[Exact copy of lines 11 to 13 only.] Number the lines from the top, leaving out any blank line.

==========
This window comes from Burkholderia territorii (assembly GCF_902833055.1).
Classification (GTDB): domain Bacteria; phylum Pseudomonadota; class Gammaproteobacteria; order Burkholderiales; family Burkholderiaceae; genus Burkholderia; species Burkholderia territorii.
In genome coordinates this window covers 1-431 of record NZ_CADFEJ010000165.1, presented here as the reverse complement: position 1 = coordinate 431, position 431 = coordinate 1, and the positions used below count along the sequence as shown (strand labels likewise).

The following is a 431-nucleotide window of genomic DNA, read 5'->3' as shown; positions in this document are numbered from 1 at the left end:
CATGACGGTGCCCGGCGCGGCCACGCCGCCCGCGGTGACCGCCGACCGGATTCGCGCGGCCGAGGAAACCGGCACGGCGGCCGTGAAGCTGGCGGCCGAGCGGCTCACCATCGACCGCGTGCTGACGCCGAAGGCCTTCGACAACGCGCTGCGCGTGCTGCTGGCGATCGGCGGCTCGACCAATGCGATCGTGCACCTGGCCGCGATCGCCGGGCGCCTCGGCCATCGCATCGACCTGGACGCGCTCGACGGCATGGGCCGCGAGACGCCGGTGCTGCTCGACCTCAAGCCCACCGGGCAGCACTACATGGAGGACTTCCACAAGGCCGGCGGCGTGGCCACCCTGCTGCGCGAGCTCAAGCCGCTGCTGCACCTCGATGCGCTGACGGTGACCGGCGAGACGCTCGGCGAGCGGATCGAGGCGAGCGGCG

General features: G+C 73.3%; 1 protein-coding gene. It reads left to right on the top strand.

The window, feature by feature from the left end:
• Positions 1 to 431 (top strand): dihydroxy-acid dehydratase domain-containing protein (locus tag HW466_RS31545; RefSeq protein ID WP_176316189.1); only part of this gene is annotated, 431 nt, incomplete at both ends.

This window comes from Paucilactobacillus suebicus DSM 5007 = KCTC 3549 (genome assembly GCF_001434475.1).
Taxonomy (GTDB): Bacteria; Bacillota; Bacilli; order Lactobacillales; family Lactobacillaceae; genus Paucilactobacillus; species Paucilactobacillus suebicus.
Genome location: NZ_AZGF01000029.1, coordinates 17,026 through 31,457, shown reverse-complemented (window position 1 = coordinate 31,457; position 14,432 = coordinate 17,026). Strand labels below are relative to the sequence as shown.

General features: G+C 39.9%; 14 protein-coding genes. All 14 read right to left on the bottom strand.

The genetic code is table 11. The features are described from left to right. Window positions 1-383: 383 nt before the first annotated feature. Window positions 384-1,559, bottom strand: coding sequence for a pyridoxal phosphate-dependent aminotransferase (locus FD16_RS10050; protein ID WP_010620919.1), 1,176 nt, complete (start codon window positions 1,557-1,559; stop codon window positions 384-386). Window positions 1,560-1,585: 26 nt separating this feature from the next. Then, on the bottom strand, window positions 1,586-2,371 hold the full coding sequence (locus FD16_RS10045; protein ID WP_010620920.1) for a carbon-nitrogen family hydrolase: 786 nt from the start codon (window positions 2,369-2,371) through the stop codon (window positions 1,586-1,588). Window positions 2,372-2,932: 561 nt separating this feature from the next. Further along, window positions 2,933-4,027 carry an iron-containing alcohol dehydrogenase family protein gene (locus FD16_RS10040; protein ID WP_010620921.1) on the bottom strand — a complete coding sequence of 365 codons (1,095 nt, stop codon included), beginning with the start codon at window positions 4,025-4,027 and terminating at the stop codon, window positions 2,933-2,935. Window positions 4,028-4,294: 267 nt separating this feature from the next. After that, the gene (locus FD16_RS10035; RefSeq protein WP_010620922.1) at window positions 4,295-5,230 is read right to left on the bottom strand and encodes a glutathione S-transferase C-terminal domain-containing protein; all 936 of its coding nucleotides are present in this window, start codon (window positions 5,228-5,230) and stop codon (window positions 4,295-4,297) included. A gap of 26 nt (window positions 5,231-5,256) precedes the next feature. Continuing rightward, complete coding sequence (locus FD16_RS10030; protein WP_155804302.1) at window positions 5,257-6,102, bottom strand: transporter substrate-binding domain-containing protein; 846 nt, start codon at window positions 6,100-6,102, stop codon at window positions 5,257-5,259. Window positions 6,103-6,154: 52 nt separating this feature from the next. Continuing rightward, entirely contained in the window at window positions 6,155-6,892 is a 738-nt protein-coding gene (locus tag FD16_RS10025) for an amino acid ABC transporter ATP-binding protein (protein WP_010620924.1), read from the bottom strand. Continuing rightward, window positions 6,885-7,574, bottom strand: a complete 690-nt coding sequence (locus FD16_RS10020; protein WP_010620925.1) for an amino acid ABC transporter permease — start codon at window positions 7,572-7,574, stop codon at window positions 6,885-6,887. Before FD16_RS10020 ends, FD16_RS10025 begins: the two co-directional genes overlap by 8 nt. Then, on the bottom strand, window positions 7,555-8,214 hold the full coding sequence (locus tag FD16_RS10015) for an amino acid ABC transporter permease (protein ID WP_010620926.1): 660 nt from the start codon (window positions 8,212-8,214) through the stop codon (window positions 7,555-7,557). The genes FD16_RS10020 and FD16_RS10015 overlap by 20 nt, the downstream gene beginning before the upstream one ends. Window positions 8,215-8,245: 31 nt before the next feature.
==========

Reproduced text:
Genome location: NZ_AZGF01000029.1, coordinates 17,026 through 31,457, shown reverse-complemented (window position 1 = coordinate 31,457; position 14,432 = coordinate 17,026). Strand labels below are relative to the sequence as shown.

General features: G+C 39.9%; 14 protein-coding genes. All 14 read right to left on the bottom strand.

The genetic code is table 11. The features are described from left to right. Window positions 1-383: 383 nt before the first annotated feature. Window positions 384-1,559, bottom strand: coding sequence for a pyridoxal phosphate-dependent aminotransferase (locus FD16_RS10050; protein ID WP_010620919.1), 1,176 nt, complete (start codon window positions 1,557-1,559; stop codon window positions 384-386). Window positions 1,560-1,585: 26 nt separating this feature from the next. Then, on the bottom strand, window positions 1,586-2,371 hold the full coding sequence (locus FD16_RS10045; protein ID WP_010620920.1) for a carbon-nitrogen family hydrolase: 786 nt from the start codon (window positions 2,369-2,371) through the stop codon (window positions 1,586-1,588). Window positions 2,372-2,932: 561 nt separating this feature from the next. Further along, window positions 2,933-4,027 carry an iron-containing alcohol dehydrogenase family protein gene (locus FD16_RS10040; protein ID WP_010620921.1) on the bottom strand — a complete coding sequence of 365 codons (1,095 nt, stop codon included), beginning with the start codon at window positions 4,025-4,027 and terminating at the stop codon, window positions 2,933-2,935. Window positions 4,028-4,294: 267 nt separating this feature from the next. After that, the gene (locus FD16_RS10035; RefSeq protein WP_010620922.1) at window positions 4,295-5,230 is read right to left on the bottom strand and encodes a glutathione S-transferase C-terminal domain-containing protein; all 936 of its coding nucleotides are present in this window, start codon (window positions 5,228-5,230) and stop codon (window positions 4,295-4,297) included. A gap of 26 nt (window positions 5,231-5,256) precedes the next feature. Continuing rightward, complete coding sequence (locus FD16_RS10030; protein WP_155804302.1) at window positions 5,257-6,102, bottom strand: transporter substrate-binding domain-containing protein; 846 nt, start codon at window positions 6,100-6,102, stop codon at window positions 5,257-5,259. Window positions 6,103-6,154: 52 nt separating this feature from the next. Continuing rightward, entirely contained in the window at window positions 6,155-6,892 is a 738-nt protein-coding gene (locus tag FD16_RS10025) for an amino acid ABC transporter ATP-binding protein (protein WP_010620924.1), read from the bottom strand. Continuing rightward, window positions 6,885-7,574, bottom strand: a complete 690-nt coding sequence (locus FD16_RS10020; protein WP_010620925.1) for an amino acid ABC transporter permease — start codon at window positions 7,572-7,574, stop codon at window positions 6,885-6,887. Before FD16_RS10020 ends, FD16_RS10025 begins: the two co-directional genes overlap by 8 nt. Then, on the bottom strand, window positions 7,555-8,214 hold the full coding sequence (locus tag FD16_RS10015) for an amino acid ABC transporter permease (protein ID WP_010620926.1): 660 nt from the start codon (window positions 8,212-8,214) through the stop codon (window positions 7,555-7,557). The genes FD16_RS10020 and FD16_RS10015 overlap by 20 nt, the downstream gene beginning before the upstream one ends. Window positions 8,215-8,245: 31 nt before the next feature.